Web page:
Ellen Gallagher, Whale Falls, 2017. Oil, acrylic, ink and paper on canvas, 188 x 202 cm. The Ekard Collection. © Ellen Gallagher. Courtesy the artist and Hauser & Wirth. Photo: Ernst Moritz.

In Zone of Interest, there is a scene towards the end where we see the modern-day Auschwitz, with piles of shoes and suitcases displayed behind glass, and the uniforms worn by Jewish prisoners. We don’t see any atrocities in the film, but this evidence of all the lives lost is profoundly haunting. Similarly eerie and melancholic is Karen McClean’s Primitive Matters: Huts (2010), an installation of wooden huts against projections of grand houses in Port of Spain, Trinidad), reminding us of who lived, out of sight, now gone. In another room, models of ships are suspended from the ceiling in an installation by Hew Locke, representing a fleet of slave ships, and the transportations of enslaved people over the Atlantic, where they either died or faced perpetual slavery in America. The rooms feel haunted, as they should; the pain and guilt are palpable. There are expansive paintings by Ellen Gallagher and Frank Bowling, whose works express trauma and loss, drawing from the work of JMW Turner, whose 1840s paintings show Britain’s role in the slave trade as well as whaling, creating an atmosphere of peril and eeriness.

Sir Joshua Reynolds PRA, Portrait of a Man, probably Francis Barber, c1770. Oil on canvas, 78.7 x 63.8 cm. The Menil Collection, Houston. Photo © Hickey-Robertson, Houston.

Towards the end of the exhibition is Frederick William Elwell’s The Royal Academy Selection and Hanging Committee, 1938, featuring 14 white men at lunch in a grand room. These are the gatekeepers themselves, or some of them. Nearby is a sculpture by Yinka Shonibare, Justice for All (2019), a female figure with a globe as her head, wearing a pink floral dress and holding a sword and set of scales. Her shadows jut out on the grey walls behind, so that there are three figures altogether, arms outstretched, fighting for justice. The weight of the past, so entangled and painful, and the specific injustices that were the result of individual actions, were enabled by complicit communities and a global system of exploitation; justice for all must be a group effort.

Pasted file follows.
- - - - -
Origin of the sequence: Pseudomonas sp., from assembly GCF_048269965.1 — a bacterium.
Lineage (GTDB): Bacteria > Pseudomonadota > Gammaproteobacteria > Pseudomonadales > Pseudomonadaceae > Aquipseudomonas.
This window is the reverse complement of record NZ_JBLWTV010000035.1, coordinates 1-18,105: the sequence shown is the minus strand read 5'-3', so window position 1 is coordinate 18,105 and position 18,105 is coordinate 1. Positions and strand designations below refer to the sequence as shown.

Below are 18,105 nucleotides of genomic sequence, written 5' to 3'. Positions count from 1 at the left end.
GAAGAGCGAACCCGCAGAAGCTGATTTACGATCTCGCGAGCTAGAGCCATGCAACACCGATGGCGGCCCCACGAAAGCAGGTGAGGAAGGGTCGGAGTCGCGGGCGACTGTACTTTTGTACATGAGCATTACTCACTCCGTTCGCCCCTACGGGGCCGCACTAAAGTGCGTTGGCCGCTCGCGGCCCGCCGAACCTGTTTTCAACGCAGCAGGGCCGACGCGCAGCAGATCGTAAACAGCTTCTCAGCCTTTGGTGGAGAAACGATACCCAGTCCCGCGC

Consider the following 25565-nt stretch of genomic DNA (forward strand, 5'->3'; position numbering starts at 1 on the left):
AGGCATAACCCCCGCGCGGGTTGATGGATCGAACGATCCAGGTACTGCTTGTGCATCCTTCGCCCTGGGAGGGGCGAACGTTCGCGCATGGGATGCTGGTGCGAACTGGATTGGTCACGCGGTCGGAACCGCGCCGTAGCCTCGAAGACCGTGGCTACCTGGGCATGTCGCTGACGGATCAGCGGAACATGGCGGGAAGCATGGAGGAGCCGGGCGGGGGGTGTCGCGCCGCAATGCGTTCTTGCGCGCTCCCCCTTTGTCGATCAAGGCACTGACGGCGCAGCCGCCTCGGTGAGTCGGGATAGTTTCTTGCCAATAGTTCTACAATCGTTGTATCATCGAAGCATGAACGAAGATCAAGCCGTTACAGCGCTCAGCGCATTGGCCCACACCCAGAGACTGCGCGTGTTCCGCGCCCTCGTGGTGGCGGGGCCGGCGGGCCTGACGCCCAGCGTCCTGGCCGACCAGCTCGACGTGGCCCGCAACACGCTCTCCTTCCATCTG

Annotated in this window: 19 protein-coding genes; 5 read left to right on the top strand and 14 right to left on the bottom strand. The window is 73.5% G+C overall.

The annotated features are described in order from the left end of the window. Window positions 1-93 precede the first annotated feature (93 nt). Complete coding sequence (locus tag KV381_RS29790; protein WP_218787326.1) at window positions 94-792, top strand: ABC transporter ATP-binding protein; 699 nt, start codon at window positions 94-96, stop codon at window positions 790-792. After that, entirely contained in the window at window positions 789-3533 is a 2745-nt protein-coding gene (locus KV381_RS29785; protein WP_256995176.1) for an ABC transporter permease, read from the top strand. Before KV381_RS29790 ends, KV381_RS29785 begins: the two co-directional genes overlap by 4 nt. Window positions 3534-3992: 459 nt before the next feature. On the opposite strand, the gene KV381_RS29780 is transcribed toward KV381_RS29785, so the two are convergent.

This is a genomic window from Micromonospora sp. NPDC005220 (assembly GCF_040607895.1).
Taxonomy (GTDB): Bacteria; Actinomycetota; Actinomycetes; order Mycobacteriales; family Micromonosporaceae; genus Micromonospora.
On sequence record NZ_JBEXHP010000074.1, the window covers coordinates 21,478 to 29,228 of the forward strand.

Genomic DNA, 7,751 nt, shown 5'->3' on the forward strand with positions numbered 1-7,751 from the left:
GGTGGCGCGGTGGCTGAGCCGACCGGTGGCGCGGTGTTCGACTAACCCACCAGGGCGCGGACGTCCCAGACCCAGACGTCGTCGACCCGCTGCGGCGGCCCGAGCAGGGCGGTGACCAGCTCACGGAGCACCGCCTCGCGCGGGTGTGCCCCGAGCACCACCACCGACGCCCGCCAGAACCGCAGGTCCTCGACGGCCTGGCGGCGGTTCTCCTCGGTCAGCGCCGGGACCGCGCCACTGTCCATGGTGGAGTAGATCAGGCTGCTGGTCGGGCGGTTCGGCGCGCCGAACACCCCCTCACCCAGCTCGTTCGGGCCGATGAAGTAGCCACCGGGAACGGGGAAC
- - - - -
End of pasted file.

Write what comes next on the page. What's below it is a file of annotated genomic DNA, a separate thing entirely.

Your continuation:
Lubaina Himid, Naming the Money, 2004. Installation view of Navigation Charts exhibition, Spike Island, Bristol, 2017. © Lubaina Himid. Image courtesy the artist, Hollybush Gardens, London and National Museums, Liverpool. © Spike Island, Bristol. Photo: Stuart Whipps.

Outside in the courtyard there is a new gathering, in the form of Tavares Strachan’s major sculpture, The First Supper (2021-23), in which larger than life figures, in gold and black, are seated around a table. It is majestic, a utopian gathering of historically significant figures from the continent of Africa and its diasporas – including fighter Zumbi Dos Palmares, nurse Mary Seacole, activists Harriet Tubman, Marcus Garvey and Marsha P Johnson, and other figures both well-known and forgotten. This is in welcome contrast to the previous painting of Royal Academy gatekeepers, and symbolic of this exhibition’s fresh retort to previously closed discussions. Here are new seats at the table, a new table, in fact. In contrast to Zoffany’s “conversation pieces” at the beginning of the show, in which the only black person was an attendant and where atrocities were kept from view, this is a galvanising vision for the future – new conversations that are not closed but open, not exploitative but freeing. At least, we can hope so.

John Singleton Copley, Watson and the Shark, 1778. Oil on canvas, 183.5 x 229.6 cm. Museum of Fine Arts (MFA), Boston. Photograph © 2023 Museum of Fine Arts, Boston.